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Market Research: Kenzo

Oct 26 2019

Chris Black is Really, Really Sensitive About Brands

I suffer from a chronic condition that affects my everyday life in incalculable ways. I have been self-diagnosed as “brand sensitive.” Unfortunately, this condition has affected almost every facet of my life. The era of vintage Levi’s I buy, the Juice Press Greenlight smoothie I add almond butter to, the white Hanes socks with a hidden red logo, the macro plate from Souen that I subtract steamed kale from and add extra steamed carrots to. I cannot simply buy a pair of white sneakers, get a salad, or book a flight. I want only the best. When I buy new clothes, my first stop is my tailor on Orchard Street to have everything detagged. It looks better and feels cleaner.

I have drawn deep lines in the sand choosing to support only a handful of prestige brands that I feel represent my personal aesthetic. And not just my personal aesthetic, but my values! My principles! Show me a brand name and I’ll show you a modern-day religion! Present to me a logo and I see sacred iconography! When I die, bury me in the Nike store.Which brings me to last month when my deep rooted principles were about to experience some humbling. When a DHL box arrived full of Kenzo at my apartment in the East Village (great brand!), the reality of what I had agreed to do set in.Kenzo wasn’t on my approved list.

It certainly has the origin myth I require of my most treasured icons. Kenzo was founded in 1970 by Japanese designer Kenzo Takada and gained a following thanks to his merging of Japanese influences and high-end European construction. The witty over-the-top runway shows, colorful knitwear, and global outlook made Kenzo stand out amongst the more serious Parisian fashion hierarchy. In 2011, the brand was taken over by Opening Ceremony founders Humberto Leon and Carol Lim. The two immediately took steps to modernize the brand. It became more playful and fun, and much more accessible. They created loud and vibrant graphic-heavy garments that became popular with celebrities like Beyoncé and Rihanna, as well as bloggers like Chiara Ferragani. I love modernity. I love fun. But am I playful? Do I love accessibility—or do I love access?I decided to venture out for a walk in a Kenzo rugby, one of the more understated pieces. , I thought.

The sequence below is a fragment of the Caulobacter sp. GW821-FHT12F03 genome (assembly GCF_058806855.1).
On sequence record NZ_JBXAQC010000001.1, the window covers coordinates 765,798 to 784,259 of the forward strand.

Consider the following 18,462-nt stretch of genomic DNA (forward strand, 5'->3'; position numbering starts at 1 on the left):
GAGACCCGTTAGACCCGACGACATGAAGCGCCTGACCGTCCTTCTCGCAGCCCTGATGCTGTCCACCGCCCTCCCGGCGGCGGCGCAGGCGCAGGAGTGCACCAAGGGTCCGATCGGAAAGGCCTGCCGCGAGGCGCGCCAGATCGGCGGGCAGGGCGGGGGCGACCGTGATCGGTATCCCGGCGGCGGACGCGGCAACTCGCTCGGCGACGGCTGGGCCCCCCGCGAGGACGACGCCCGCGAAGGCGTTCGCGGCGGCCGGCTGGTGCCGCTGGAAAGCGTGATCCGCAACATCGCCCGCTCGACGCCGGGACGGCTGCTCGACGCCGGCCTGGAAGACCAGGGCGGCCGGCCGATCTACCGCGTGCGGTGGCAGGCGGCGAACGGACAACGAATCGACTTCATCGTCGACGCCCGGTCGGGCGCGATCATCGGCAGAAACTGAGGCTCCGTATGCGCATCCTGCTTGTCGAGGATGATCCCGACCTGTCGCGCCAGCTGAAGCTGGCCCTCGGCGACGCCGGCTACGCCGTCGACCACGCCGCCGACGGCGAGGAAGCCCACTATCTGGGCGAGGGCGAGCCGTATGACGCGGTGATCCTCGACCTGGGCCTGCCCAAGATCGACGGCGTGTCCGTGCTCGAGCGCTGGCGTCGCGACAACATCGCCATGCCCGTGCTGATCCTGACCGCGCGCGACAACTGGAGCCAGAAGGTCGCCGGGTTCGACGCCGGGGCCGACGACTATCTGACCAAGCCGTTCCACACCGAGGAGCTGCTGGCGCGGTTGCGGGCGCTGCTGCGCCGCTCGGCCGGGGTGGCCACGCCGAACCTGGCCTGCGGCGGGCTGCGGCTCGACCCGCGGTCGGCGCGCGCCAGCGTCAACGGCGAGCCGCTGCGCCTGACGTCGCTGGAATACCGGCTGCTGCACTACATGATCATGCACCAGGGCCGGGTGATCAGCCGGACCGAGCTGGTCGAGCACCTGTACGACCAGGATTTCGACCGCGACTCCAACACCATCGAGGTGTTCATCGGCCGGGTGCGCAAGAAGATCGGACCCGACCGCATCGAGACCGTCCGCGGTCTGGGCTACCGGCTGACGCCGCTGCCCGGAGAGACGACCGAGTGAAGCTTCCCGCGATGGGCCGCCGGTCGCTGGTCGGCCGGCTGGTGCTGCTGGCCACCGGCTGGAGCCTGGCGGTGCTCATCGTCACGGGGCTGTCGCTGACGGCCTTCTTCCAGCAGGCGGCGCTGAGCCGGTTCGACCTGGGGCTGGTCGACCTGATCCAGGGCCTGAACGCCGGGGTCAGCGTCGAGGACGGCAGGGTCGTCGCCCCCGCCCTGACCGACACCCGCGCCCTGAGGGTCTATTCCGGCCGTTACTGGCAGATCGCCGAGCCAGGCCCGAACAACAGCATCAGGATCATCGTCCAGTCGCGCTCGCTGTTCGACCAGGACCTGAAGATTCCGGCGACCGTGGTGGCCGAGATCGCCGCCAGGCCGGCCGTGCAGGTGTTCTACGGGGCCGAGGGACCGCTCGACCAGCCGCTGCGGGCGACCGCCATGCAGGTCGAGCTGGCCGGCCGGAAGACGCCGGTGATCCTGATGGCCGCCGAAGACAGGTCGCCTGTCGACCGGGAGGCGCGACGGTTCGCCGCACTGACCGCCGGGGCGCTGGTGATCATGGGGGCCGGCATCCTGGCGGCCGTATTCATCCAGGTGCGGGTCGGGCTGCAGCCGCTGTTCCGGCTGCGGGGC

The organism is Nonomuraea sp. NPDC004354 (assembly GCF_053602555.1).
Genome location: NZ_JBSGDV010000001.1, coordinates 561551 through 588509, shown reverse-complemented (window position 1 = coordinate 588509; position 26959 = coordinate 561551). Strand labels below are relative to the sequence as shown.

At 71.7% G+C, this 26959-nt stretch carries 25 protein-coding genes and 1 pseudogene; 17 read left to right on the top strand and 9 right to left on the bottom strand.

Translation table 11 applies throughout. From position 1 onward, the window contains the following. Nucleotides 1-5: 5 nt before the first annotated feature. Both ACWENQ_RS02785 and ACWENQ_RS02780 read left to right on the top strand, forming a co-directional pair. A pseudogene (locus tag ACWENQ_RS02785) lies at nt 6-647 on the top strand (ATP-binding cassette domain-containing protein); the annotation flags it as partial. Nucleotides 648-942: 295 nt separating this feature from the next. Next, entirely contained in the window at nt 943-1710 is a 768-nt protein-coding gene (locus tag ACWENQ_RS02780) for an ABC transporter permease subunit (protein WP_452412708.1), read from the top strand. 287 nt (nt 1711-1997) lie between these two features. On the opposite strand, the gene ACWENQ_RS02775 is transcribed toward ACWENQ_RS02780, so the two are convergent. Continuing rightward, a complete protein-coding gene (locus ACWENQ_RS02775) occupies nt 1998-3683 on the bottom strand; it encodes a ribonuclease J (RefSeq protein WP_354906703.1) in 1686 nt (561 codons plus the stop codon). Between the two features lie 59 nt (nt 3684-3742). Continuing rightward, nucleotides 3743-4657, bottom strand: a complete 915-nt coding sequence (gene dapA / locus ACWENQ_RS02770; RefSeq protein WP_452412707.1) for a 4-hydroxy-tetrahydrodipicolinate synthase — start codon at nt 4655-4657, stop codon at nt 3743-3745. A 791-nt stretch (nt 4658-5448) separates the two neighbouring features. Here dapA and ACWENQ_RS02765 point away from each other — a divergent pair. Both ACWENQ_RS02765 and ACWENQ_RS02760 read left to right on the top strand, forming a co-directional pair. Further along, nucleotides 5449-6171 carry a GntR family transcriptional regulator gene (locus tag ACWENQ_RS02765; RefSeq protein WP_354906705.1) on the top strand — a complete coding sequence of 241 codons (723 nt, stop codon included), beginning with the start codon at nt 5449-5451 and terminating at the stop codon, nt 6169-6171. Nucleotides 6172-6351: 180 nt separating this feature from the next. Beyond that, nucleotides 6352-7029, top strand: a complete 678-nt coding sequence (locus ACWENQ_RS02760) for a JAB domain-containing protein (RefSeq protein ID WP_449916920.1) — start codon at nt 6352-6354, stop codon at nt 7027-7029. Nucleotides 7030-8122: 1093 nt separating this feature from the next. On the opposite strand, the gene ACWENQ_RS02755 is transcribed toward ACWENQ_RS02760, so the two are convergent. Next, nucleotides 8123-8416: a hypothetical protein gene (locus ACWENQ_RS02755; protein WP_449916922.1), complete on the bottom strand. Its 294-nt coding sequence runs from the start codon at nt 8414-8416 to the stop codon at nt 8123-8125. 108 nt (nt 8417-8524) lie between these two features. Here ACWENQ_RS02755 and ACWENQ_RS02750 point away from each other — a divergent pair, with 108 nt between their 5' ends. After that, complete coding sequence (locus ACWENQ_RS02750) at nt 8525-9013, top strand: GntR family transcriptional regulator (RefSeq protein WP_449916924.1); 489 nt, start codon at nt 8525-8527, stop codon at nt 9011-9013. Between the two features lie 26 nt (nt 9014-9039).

Anyways, the Kenzo rugby was done in classic colors. Hunter green, navy blue, varsity red. America, but make it Japan. The quality was quite nice and thick, it felt good on my body. The Kenzo logo was affixed to the front in a way that made me a walking billboard. Halfway to work, I ran into my young, fashion-conscious friend, Flynn. As a greeting, he said, “Why are you wearing that?” My worst fears were realized: I had assumed I was the only one really paying attention to the logos I so carefully selected. When I arrived at my office, Kelly, our young design intern, looked at me a little funny. She, too, was confused by my sartorial choice. I was explaining myself, a lot, in a way that I hadn’t since high school when I had to explain why I was wearing a t-shirt that said Converge to my parents. My outfit was, you know, .I decided to take it a step further a few days later at the gym. I swapped my usual all-black look for a tasteful, white long-sleeve t-shirt with the Kenzo logo printed on the sleeve in dark green. I put on a black hooded sweatshirt on top. The fleece was soft and fit nicely, like caressing a bunny, maybe? (I don’t really go to like, “the outdoors.”) The sweatshirt was loud and featured a multi-colored all over print of various Kenzo motifs. Tigers, eyeballs, roses, in orange, pink, and purple. I looked like a giant bag of Skittles. Or a Soundcloud rapper named Skiddles.